History up close at the LVR Open-Air Museum Kommern
Chickens run freely between the houses, cows graze in the meadows, the smell of bread wafts through the air - it could hardly be more idyllic. At the LVR Open-Air Museum Kommern, visitors walk through villages as they once stood in the Rhineland. The Eifel, Lower Rhine, Bergisches Land, Westerwald and Rhineland Marketplace assemblies feature historic buildings from the former Prussian Rhine Province. Farms, windmills, workshops but also communal buildings such as schoolhouses, bakehouses, dance halls and chapels can be explored. How did people live in these villages in past centuries? How did they earn their living? Visitors take a journey through time and look over the shoulders of craftsmen and farmers at their work. The journey begins at the end of the 15th century and leads to the more recent past with Quelle-Fertighaus and Milchbar. The architectural monuments are embedded in a museum landscape with fields, farm gardens and orchards.
Of houses and inhabitants
The house from Kalsbach in the Oberbergisches region, for example, was built in 1667 as a storeyed structure and served a moderately wealthy farming family as a dwelling house, stable and farm building. The windmill from Cantrup dates from 1780 and grain was ground here for many decades. The community house from Löhndorf in the Westerwald served the inhabitants of the village as a bakery and school. Visitors can experience with all their senses how people used to live and work in the Rhineland. Craftsmen give insights into their work: a blacksmith, a mousetrap maker, a wheelwright, a weaver or a beekeeper show how they used to work.
Animals in the museum
Visitors young and old can explore the houses in which people lived at their leisure. And they will meet all kinds of animals on the grounds, because the museum not only wants to show how people lived, but also what they grew in the fields and gardens and what animals belonged on the farm.
Exploring the 20th century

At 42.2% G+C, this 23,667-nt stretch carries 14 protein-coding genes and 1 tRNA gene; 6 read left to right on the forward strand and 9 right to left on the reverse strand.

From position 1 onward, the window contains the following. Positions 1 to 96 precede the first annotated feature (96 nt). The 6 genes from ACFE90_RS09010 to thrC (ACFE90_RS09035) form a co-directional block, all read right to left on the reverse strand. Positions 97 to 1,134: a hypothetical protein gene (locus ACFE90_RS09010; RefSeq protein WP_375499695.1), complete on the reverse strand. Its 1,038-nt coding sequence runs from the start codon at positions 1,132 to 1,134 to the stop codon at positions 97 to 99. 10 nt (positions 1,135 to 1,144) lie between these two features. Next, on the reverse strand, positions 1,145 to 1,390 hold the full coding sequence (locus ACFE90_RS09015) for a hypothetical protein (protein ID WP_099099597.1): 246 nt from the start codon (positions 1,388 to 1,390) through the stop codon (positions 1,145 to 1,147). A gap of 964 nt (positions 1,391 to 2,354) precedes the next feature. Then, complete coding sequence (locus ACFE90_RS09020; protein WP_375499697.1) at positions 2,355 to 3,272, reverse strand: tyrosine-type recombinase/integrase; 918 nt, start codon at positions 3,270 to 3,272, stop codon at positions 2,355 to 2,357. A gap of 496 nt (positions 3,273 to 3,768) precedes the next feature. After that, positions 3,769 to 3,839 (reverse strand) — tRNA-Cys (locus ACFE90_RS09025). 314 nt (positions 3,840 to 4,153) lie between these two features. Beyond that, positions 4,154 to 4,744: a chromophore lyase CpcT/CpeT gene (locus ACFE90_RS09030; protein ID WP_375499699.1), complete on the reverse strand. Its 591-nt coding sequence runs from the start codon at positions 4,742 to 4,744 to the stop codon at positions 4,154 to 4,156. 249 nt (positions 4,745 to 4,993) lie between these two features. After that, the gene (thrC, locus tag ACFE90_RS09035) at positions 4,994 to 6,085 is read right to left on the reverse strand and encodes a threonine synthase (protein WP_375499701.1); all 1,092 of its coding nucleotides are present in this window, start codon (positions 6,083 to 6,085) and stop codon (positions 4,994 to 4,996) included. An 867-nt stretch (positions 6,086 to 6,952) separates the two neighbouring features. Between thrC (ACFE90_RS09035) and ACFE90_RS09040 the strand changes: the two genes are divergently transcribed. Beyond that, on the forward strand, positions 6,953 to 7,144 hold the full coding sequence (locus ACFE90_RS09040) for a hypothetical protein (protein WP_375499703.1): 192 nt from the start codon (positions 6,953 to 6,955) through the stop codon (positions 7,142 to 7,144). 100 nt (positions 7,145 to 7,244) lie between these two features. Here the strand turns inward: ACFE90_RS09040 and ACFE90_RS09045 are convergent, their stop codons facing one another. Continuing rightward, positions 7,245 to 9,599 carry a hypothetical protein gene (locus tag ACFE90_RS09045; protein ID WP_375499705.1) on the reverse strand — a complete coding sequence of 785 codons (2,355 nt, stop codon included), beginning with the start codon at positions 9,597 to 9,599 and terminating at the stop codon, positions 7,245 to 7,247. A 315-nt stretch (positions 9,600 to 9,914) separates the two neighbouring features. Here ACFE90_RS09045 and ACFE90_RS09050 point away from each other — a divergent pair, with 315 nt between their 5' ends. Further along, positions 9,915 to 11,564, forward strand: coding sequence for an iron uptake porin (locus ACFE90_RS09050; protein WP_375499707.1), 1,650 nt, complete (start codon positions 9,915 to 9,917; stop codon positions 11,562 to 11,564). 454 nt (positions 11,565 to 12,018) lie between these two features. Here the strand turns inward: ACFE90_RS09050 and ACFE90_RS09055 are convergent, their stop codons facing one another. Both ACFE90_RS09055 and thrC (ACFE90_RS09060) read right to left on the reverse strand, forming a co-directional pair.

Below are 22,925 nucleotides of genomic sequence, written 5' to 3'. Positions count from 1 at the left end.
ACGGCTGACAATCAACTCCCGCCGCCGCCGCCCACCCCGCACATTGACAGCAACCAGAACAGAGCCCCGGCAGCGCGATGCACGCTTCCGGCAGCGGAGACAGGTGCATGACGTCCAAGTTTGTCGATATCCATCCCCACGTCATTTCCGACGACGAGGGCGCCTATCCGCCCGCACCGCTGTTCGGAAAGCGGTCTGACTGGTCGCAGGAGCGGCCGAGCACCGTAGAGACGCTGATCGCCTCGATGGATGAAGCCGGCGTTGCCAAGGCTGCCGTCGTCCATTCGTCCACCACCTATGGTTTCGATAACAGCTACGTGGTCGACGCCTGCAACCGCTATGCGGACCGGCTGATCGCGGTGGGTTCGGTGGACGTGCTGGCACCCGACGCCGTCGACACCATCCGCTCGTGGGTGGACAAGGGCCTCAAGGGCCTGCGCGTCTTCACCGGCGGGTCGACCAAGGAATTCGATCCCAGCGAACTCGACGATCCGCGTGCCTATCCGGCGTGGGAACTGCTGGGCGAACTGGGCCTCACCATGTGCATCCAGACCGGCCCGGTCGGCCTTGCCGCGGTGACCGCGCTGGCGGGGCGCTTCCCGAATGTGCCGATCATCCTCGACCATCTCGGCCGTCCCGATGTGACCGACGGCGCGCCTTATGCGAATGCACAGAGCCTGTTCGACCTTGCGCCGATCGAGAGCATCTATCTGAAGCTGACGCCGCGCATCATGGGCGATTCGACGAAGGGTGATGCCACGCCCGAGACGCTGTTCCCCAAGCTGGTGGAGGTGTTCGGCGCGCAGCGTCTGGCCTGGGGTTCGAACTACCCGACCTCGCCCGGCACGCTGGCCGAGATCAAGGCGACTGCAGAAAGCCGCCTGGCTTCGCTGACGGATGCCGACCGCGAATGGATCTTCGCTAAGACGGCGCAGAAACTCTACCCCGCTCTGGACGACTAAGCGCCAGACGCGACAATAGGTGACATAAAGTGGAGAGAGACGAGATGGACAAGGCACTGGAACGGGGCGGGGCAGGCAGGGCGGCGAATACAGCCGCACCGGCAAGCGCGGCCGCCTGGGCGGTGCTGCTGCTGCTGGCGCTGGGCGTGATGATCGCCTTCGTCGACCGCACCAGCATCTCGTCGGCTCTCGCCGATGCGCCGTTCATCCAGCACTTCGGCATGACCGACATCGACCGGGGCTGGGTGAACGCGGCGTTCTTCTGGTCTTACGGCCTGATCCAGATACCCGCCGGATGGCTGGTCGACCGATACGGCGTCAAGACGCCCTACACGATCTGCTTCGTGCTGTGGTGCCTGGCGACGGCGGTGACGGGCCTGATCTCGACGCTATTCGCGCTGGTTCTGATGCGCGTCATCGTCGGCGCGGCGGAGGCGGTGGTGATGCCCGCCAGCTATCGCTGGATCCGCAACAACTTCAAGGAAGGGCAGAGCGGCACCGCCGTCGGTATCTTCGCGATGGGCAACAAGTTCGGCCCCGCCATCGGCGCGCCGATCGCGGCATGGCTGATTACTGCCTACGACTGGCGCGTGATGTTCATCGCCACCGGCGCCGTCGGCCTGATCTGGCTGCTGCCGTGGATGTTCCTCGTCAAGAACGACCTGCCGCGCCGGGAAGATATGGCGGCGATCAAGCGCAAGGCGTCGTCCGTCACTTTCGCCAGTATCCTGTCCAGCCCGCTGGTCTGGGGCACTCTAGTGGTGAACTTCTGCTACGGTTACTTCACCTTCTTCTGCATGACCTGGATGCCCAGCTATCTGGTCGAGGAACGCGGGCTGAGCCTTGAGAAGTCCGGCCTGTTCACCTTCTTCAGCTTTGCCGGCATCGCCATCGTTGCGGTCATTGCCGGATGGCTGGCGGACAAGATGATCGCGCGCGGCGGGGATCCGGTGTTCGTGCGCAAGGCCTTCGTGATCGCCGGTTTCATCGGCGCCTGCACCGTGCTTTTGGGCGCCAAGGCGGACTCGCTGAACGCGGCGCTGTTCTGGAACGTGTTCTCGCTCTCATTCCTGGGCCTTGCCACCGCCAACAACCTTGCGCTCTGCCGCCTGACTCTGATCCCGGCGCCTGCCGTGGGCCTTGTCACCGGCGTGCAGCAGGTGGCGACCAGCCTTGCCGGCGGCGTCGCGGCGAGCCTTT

In Kommern, history is being written: The Rhineland Marketplace is dedicated to the second half of the 20th century. Some visitors will recall memories from their childhood and youth, "oh yes, I know this from the old days". Incidentally, the buildings are not replicas, but were dismantled from their original locations and rebuilt in the museum. The Quelle prefabricated house, for example: In the 1960s, it was possible to order houses from the mail-order catalogue. In Kommern, a house from 1965 is on display, with which the Uhlmann couple in the Puhlheim district of Stommelerbusch fulfilled a great dream. Many other buildings on the Rhineland marketplace will evoke memories and children will see how their parents and grandparents lived when they were small.
Exhibitions and markets
In addition to the assemblies with their buildings and inhabitants, the permanent exhibition "WirRheinländer" (We Rhinelanders) invites visitors on a journey through the history of the Rhineland and the living conditions of its people from the French occupation in 1794 to the early years of the economic miracle around 1955. There are also changing special exhibitions. Many events - spread over the whole year - round off the offer in the open-air museum: from workshops for children and adults to festivals and markets lasting several days. The Anno Dazumal fair, for example, takes place annually around Easter time, there are time screens that take visitors back to the time exactly 50 years ago, a harvest festival is celebrated in September and in Advent, "Advent für alle Sinne" gets visitors in the mood for the Christmas season.
The Open Air Museum is open on 365 days of the year. In summer from 9.00a.m. till 7.00p.m, in winter from 10.00a.m. till 5.00p.m.